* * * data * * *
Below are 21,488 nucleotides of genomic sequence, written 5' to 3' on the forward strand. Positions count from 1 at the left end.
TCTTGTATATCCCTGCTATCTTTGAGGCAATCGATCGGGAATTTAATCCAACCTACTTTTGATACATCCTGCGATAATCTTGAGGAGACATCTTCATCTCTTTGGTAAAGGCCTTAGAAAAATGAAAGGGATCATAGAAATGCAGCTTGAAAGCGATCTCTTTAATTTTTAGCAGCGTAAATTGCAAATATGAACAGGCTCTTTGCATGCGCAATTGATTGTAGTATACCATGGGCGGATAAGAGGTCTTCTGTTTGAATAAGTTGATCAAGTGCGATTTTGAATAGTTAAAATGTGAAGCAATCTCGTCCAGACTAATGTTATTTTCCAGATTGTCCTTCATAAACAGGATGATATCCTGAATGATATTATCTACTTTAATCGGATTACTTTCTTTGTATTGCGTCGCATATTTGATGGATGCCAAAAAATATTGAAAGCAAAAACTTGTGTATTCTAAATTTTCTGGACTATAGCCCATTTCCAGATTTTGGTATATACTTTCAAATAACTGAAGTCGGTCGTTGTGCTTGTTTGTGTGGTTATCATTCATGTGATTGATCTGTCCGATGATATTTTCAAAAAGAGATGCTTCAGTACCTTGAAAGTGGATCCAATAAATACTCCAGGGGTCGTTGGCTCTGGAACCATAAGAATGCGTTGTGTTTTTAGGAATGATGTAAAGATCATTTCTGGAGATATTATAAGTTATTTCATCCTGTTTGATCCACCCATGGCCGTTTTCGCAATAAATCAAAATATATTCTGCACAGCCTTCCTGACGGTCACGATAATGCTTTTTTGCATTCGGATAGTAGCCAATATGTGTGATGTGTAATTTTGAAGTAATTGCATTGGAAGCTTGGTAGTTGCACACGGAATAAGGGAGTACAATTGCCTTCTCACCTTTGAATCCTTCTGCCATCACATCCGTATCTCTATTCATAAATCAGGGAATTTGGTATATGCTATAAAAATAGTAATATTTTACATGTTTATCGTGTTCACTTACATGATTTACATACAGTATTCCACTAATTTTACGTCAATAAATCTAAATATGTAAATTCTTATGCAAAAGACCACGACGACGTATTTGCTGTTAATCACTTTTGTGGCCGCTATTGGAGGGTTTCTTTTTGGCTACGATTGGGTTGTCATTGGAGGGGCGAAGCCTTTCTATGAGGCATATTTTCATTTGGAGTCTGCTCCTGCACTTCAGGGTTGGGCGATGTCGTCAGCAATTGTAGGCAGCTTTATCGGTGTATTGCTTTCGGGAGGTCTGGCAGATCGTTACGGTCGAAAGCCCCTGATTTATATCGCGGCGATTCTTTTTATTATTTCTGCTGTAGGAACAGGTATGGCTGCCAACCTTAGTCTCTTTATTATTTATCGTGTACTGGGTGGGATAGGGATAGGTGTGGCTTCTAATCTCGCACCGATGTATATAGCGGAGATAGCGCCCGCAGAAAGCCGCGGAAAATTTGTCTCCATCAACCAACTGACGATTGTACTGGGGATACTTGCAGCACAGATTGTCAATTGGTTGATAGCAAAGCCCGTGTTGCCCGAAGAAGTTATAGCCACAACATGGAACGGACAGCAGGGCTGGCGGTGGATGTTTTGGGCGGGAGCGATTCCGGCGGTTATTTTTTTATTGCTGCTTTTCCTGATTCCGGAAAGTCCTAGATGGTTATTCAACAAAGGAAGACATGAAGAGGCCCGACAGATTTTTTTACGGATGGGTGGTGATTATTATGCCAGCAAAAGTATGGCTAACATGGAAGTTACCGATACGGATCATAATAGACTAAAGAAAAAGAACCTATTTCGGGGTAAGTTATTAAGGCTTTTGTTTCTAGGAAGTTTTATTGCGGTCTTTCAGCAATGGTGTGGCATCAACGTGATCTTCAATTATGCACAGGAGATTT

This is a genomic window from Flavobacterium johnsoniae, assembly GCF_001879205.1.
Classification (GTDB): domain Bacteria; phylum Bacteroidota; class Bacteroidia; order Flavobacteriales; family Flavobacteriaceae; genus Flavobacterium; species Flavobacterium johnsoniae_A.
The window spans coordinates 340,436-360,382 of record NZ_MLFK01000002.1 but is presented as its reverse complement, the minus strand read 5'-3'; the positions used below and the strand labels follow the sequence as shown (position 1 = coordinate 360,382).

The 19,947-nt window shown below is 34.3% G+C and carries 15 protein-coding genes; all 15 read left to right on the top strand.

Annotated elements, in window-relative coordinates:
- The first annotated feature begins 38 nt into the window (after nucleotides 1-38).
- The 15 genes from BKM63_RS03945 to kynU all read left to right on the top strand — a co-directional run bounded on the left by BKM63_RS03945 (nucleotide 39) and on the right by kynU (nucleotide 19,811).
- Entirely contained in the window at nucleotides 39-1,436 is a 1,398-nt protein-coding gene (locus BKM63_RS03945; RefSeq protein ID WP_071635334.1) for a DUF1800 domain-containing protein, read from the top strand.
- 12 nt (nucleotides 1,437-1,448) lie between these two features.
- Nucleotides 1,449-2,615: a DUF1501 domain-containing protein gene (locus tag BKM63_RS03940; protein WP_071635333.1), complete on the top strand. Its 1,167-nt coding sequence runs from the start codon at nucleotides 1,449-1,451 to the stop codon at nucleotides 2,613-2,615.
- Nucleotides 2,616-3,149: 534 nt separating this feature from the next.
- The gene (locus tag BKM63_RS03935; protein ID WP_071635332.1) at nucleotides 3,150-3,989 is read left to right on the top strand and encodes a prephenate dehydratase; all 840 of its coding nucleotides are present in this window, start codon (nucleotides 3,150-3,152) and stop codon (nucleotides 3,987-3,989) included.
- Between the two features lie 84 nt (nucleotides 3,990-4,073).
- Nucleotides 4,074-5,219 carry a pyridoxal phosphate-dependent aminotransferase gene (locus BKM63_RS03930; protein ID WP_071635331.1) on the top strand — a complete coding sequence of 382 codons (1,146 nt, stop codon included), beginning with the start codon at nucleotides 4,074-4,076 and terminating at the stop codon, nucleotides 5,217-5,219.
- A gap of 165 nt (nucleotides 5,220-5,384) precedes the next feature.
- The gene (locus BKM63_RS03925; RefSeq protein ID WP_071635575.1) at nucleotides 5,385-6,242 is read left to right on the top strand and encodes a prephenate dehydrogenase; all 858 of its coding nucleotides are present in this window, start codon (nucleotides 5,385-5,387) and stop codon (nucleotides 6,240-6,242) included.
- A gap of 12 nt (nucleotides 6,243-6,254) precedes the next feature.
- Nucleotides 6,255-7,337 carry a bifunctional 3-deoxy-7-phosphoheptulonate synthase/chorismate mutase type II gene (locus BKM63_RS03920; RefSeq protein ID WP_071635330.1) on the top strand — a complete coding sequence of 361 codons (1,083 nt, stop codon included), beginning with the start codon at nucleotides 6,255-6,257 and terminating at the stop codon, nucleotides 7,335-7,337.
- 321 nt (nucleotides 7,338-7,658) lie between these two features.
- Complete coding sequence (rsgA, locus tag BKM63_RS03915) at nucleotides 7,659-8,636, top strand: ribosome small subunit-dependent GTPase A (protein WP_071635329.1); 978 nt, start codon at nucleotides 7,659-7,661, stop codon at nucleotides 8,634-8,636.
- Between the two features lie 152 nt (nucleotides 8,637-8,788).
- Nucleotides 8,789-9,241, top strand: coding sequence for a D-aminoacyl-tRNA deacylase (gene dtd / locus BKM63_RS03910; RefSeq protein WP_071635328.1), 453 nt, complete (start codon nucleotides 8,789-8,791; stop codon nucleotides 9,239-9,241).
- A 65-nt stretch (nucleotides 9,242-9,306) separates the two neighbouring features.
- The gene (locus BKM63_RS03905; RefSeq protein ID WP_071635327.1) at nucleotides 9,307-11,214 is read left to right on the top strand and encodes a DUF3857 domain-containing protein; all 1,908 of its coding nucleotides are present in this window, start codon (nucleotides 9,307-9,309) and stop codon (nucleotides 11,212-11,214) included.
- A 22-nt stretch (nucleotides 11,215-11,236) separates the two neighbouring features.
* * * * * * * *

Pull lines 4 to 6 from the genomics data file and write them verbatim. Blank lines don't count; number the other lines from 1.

Classification (GTDB): domain Bacteria; phylum Bacteroidota; class Bacteroidia; order Flavobacteriales; family Flavobacteriaceae; genus Flavobacterium; species Flavobacterium johnsoniae_A.
The window spans coordinates 340,436-360,382 of record NZ_MLFK01000002.1 but is presented as its reverse complement, the minus strand read 5'-3'; the positions used below and the strand labels follow the sequence as shown (position 1 = coordinate 360,382).

The 19,947-nt window shown below is 34.3% G+C and carries 15 protein-coding genes; all 15 read left to right on the top strand.